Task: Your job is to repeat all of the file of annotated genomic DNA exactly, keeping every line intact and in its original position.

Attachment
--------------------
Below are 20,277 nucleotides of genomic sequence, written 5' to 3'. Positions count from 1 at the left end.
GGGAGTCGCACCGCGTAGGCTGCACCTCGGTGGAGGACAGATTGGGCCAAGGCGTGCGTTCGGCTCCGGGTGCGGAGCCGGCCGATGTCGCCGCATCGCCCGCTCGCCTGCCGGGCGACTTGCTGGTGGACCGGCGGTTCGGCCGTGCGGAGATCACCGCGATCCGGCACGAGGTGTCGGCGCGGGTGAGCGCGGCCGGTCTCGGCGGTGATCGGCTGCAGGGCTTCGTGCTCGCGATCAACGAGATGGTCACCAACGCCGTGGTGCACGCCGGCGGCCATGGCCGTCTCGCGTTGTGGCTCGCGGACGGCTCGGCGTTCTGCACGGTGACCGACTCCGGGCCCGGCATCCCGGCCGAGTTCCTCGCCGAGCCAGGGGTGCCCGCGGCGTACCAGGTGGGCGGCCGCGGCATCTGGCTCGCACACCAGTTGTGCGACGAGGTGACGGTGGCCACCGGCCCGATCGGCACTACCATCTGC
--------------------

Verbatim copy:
Below are 20,277 nucleotides of genomic sequence, written 5' to 3'. Positions count from 1 at the left end.
GGGAGTCGCACCGCGTAGGCTGCACCTCGGTGGAGGACAGATTGGGCCAAGGCGTGCGTTCGGCTCCGGGTGCGGAGCCGGCCGATGTCGCCGCATCGCCCGCTCGCCTGCCGGGCGACTTGCTGGTGGACCGGCGGTTCGGCCGTGCGGAGATCACCGCGATCCGGCACGAGGTGTCGGCGCGGGTGAGCGCGGCCGGTCTCGGCGGTGATCGGCTGCAGGGCTTCGTGCTCGCGATCAACGAGATGGTCACCAACGCCGTGGTGCACGCCGGCGGCCATGGCCGTCTCGCGTTGTGGCTCGCGGACGGCTCGGCGTTCTGCACGGTGACCGACTCCGGGCCCGGCATCCCGGCCGAGTTCCTCGCCGAGCCAGGGGTGCCCGCGGCGTACCAGGTGGGCGGCCGCGGCATCTGGCTCGCACACCAGTTGTGCGACGAGGTGACGGTGGCCACCGGCCCGATCGGCACTACCATCTGC